Skip to main content

Make your own Mars helicopter Ingenuity out of paper with this NASA guide!

Update for 3 p.m. ET: NASA has delayed the first flight of the Ingenuity helicopter on Mars until no earlier than Wednesday (April 14) after a final preflight test ended early.


NASA is preparing to fly its Mars helicopter Ingenuity on the Red Planet for the first time, and students can join in the excitement by building paper versions of the craft at home. 

Ingenuity flew to the Red Planet attached to the belly of the Perseverance rover, which touched down on Mars on Feb. 18. Ingenuity dropped to the Martian surface on April 3 and is now gearing up to make its first flight, which is expected to happen on April 11. 

Ingenuity, the first helicopter ever sent to another world, is designed to test technologies for future flying vehicles on other planets. NASA shared step-by-step instructions for students to create their own lightweight paper helicopter and experiment with different designs, much as NASA engineers did leading up to the July 2020 launch of Perseverance and Ingenuity. 

Related: How to watch the Mars helicopter Ingenuity's first flight online

Join our Mars talk!

Join our forums here to discuss the Perseverance rover on Mars. What do you hope finds?

"We have satellites in orbit around Mars that take global pictures, and we have a rover on the surface that takes up-close pictures, but there are some places on Mars that a rover just can't go," a representative of NASA's Jet Propulsion Laboratory (JPL) said in the instructional video, which NASA posted on YouTube on Thursday (April 8). (JPL manages the missions of both Perseverance and Ingenuity.)

Once deployed, "the helicopter will fly around for a series of test flights and, if we're lucky, we might get some pictures of surfaces we can't see with the rover," the JPL commentator added. 

However, the Martian atmosphere is very thin — only about 1% the thickness of Earth's atmosphere at sea level — which makes it difficult for Ingenuity to fly. Therefore, the helicopter, which weighs only 4 lbs. (1.8 kilograms), is equipped with large angled blades that can rotate extremely fast in order to generate enough lift. 

Helicopter on Mars! NASA teaches kids about Ingenuity's upcoming 1st flight

NASA shows you how to build your own paper version of the Ingenuity Mars helicopter. (Image credit: NASA/JPL-Caltech)

NASA's student guide to make a paper Mars helicopter encourages students to design their own aircraft bearing in mind the same limitations that JPL engineers had to deal with. Using paper, scissors, a pencil, measuring tape and ribbon, students can build a mock interplanetary helicopter.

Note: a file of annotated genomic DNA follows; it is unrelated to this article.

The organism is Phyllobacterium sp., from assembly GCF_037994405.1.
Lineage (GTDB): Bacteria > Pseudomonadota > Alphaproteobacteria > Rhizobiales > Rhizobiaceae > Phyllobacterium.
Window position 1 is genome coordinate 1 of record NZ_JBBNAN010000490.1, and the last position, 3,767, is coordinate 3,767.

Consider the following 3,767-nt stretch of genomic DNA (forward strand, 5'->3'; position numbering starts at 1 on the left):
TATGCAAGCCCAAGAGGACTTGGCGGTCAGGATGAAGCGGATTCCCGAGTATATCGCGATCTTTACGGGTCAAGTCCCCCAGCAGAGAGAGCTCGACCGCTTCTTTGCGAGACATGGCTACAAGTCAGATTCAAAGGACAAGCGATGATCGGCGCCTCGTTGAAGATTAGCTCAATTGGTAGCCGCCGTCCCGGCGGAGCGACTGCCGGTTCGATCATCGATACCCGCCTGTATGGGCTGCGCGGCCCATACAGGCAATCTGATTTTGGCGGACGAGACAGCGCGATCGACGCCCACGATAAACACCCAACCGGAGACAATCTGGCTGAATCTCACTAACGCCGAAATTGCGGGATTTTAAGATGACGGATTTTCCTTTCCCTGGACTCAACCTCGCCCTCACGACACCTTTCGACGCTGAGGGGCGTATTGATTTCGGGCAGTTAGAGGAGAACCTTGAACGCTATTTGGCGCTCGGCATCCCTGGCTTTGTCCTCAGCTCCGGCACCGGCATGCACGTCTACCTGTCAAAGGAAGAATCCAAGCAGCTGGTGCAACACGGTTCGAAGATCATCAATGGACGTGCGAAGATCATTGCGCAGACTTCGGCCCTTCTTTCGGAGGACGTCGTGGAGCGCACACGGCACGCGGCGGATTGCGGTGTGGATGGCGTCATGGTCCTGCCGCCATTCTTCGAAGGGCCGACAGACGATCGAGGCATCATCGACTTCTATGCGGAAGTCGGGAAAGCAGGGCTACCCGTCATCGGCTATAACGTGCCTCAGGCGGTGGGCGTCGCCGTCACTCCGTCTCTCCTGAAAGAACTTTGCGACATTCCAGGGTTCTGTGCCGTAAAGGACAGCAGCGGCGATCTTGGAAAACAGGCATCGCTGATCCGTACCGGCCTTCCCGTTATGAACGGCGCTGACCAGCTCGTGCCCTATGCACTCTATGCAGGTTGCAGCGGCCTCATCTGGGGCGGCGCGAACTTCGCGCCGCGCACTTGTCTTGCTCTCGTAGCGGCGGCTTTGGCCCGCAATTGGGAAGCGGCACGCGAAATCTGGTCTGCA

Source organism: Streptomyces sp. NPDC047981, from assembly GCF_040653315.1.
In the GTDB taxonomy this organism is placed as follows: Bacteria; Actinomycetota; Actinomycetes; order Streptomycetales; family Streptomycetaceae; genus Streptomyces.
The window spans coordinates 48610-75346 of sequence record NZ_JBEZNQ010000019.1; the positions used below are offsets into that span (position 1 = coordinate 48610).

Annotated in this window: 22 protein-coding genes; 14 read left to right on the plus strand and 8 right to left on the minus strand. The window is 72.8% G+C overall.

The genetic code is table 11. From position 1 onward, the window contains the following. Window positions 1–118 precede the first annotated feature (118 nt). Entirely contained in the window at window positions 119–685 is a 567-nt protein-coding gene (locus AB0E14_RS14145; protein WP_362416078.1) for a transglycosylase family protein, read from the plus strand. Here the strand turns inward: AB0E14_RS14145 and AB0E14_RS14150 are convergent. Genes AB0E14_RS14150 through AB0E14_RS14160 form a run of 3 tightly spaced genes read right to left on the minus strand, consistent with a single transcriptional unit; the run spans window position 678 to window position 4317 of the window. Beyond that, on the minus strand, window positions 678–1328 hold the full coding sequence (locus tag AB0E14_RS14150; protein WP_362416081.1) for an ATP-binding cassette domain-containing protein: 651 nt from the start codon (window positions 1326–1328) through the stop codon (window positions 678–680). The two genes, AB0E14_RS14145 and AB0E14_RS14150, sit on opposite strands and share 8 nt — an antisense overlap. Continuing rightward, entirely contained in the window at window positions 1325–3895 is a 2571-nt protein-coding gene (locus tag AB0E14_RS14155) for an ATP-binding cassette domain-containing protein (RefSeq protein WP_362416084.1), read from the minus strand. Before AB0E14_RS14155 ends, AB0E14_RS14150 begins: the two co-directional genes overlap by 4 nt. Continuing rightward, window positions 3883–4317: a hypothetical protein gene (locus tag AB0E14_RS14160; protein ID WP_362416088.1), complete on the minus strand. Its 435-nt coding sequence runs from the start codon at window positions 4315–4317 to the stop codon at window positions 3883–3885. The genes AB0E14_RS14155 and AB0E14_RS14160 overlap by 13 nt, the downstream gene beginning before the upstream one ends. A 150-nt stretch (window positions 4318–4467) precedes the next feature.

The step-by-step guide includes a helicopter template, which can be downloaded online. You can also just sketch the helicopter on a plain piece of paper if you wish. The tutorial walks students through the different cuts and folds to make in order to craft their own paper helicopter. 

Then, to test their helicopter design, students are asked to raise the paper aircraft as high in the air as possible and then drop it, while observing how the rotor blades turn. Students can repeat this from higher elevations or experiment with different rotor designs, by cutting the blades shorter or folding them to create a greater angle of incidence, to further test the paper helicopter's performance. 

You can find the full step-by-step learning guide to make a paper helicopter online, along with other educational activities for students to participate in NASA's Ingenuity Mars helicopter mission from home. 

Follow Samantha Mathewson @Sam_Ashley13. Follow us on Twitter @Spacedotcom and on Facebook. 

Samantha Mathewson joined Space.com as an intern in the summer of 2016. She received a B.A. in Journalism and Environmental Science at the University of New Haven, in Connecticut. Previously, her work has been published in Nature World News. When not writing or reading about science, Samantha enjoys traveling to new places and taking photos! You can follow her on Twitter @Sam_Ashley13. 

Join our Space Forums to keep talking space on the latest missions, night sky and more! And if you have a news tip, correction or comment, let us know at: community@space.com.